Government is to offer support to cocoa farmers who will cut down unproductive trees, Chief Executive of Ghana Cocoa Board (Cocobod), Joseph Boahen Aidoo has announced.
According to Mr. Boahen Aidoo, about 40% of cocoa trees has become unproductive as a result of the trees being either over-aged or have been affected by the swollen shoot disease.
But the refusal of the farmers to slash them to make way for new ones, has culminated in the country recording low yields of the produce.
The farmers are reluctant to cut the trees because they have no alternative source of livelihood.
But Mr. Boahen Aidoo said the situation will soon change when government’s intervention policy strategy towards improving cocoa yield, is rolled out.
Mr. Boahen Aidoo made the remark at the palace of the Okyenhene, Osagyefo Amoatia Ofori Panin, when Board members of Cocobod, led by Mr. Hackman Owusu Agyemang, paid a courtesy call at Kyebi, Friday, June 30.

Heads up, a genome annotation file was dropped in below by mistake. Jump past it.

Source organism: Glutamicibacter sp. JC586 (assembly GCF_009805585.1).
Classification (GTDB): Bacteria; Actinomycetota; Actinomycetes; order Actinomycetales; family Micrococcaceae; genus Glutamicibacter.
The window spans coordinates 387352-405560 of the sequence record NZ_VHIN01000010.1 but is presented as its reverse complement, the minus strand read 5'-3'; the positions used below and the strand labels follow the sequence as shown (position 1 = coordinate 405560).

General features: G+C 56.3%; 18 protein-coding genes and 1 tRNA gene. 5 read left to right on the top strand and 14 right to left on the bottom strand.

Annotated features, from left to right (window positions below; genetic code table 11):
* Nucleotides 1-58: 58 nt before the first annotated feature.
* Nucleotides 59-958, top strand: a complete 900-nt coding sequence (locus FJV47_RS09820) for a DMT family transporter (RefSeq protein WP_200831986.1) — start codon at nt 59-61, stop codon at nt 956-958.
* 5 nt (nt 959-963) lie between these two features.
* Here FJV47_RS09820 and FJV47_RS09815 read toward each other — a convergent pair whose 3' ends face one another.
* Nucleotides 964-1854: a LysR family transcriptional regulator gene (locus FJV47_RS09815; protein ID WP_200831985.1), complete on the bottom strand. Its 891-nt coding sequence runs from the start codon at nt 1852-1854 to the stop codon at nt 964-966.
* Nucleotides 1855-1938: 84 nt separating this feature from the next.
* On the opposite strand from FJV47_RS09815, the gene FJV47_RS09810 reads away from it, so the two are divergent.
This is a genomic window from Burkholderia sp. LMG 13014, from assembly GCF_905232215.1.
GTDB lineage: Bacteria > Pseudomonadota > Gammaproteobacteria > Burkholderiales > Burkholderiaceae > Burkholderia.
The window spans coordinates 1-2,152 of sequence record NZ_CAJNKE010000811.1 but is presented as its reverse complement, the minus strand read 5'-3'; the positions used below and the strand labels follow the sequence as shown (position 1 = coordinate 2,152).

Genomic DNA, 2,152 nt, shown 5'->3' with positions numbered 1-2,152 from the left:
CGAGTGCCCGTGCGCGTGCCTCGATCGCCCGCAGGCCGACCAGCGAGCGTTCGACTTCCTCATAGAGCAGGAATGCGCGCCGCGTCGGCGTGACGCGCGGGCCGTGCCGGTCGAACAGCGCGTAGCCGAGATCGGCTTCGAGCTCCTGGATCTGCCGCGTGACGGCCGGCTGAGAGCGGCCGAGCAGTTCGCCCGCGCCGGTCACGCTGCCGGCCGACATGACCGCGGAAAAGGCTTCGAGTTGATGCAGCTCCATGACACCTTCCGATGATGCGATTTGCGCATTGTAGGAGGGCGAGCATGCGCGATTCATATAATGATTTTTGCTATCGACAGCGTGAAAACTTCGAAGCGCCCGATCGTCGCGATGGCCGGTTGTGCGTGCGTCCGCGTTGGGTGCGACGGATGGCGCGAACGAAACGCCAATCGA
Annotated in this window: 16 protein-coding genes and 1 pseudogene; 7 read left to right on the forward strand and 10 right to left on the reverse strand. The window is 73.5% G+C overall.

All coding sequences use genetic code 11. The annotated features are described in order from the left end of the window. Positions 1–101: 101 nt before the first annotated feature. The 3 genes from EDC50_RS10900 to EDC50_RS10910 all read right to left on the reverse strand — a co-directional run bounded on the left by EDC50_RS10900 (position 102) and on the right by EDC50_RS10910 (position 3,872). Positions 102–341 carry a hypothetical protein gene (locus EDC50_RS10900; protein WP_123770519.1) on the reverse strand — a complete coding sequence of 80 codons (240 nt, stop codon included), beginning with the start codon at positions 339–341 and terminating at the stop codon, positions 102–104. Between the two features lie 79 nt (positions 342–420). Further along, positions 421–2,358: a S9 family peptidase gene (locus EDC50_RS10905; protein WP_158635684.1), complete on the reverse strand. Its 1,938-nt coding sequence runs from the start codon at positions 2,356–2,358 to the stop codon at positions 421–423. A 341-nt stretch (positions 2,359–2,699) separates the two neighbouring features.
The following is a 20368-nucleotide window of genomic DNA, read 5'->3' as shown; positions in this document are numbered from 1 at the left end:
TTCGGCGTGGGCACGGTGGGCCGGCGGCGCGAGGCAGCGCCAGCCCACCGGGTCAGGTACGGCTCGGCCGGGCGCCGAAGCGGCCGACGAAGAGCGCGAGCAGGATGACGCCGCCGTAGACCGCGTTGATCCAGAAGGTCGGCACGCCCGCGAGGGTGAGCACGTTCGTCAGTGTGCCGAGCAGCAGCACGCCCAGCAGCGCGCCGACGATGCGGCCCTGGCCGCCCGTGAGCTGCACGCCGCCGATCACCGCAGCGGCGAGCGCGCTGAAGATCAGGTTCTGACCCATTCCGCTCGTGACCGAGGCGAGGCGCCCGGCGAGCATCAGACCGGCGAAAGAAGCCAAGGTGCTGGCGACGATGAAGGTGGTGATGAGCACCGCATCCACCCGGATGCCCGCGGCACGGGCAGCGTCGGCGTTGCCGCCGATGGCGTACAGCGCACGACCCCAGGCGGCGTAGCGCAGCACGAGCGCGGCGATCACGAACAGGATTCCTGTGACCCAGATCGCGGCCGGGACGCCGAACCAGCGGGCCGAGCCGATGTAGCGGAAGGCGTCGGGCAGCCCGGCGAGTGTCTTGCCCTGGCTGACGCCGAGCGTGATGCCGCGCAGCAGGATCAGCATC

Mr. Boahene Aidoo (left) and Mr. Hackman Owusu Agyemang (middle) at the Okyenhene's palace.
The Board had been on a retreat at the Cocoa Research Institute of Ghana (CRIG) to deliberate on strategies to boost cocoa production and put the country back on track as the world’s leading cocoa producer.
The CEO said government is prepared to provide yearly financial support to farmers who will cut down infertile trees, supply seedlings as well as provide them with extension services.
He said discussions with some banks to that effect, are well advanced.
Members of the Board also visited the Tafohene, Nana Agyen Frimpong II, where they expressed appreciation to the Chief, for releasing land for the establishment of CRIG and other research institutions for the benefit of the country.
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